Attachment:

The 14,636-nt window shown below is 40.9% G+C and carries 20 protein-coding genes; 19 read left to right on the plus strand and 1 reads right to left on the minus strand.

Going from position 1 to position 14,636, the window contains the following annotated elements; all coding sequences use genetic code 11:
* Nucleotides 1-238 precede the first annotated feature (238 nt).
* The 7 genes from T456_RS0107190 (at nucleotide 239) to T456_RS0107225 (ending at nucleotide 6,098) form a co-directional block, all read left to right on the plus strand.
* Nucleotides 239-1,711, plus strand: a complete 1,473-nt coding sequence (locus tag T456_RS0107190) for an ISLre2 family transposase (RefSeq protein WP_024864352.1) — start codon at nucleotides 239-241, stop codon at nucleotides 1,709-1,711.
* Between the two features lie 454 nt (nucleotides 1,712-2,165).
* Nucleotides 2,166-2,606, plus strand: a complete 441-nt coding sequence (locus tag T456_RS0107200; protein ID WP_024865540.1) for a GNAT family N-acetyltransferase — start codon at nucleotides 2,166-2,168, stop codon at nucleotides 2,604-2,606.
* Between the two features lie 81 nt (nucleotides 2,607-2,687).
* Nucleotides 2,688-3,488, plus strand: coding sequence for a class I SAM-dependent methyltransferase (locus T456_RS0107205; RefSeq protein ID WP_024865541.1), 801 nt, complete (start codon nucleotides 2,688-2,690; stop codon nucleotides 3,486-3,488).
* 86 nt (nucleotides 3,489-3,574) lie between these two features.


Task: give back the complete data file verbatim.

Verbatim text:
The 14,636-nt window shown below is 40.9% G+C and carries 20 protein-coding genes; 19 read left to right on the plus strand and 1 reads right to left on the minus strand.

Going from position 1 to position 14,636, the window contains the following annotated elements; all coding sequences use genetic code 11:
* Nucleotides 1-238 precede the first annotated feature (238 nt).
* The 7 genes from T456_RS0107190 (at nucleotide 239) to T456_RS0107225 (ending at nucleotide 6,098) form a co-directional block, all read left to right on the plus strand.
* Nucleotides 239-1,711, plus strand: a complete 1,473-nt coding sequence (locus tag T456_RS0107190) for an ISLre2 family transposase (RefSeq protein WP_024864352.1) — start codon at nucleotides 239-241, stop codon at nucleotides 1,709-1,711.
* Between the two features lie 454 nt (nucleotides 1,712-2,165).
* Nucleotides 2,166-2,606, plus strand: a complete 441-nt coding sequence (locus tag T456_RS0107200; protein ID WP_024865540.1) for a GNAT family N-acetyltransferase — start codon at nucleotides 2,166-2,168, stop codon at nucleotides 2,604-2,606.
* Between the two features lie 81 nt (nucleotides 2,607-2,687).
* Nucleotides 2,688-3,488, plus strand: coding sequence for a class I SAM-dependent methyltransferase (locus T456_RS0107205; RefSeq protein ID WP_024865541.1), 801 nt, complete (start codon nucleotides 2,688-2,690; stop codon nucleotides 3,486-3,488).
* 86 nt (nucleotides 3,489-3,574) lie between these two features.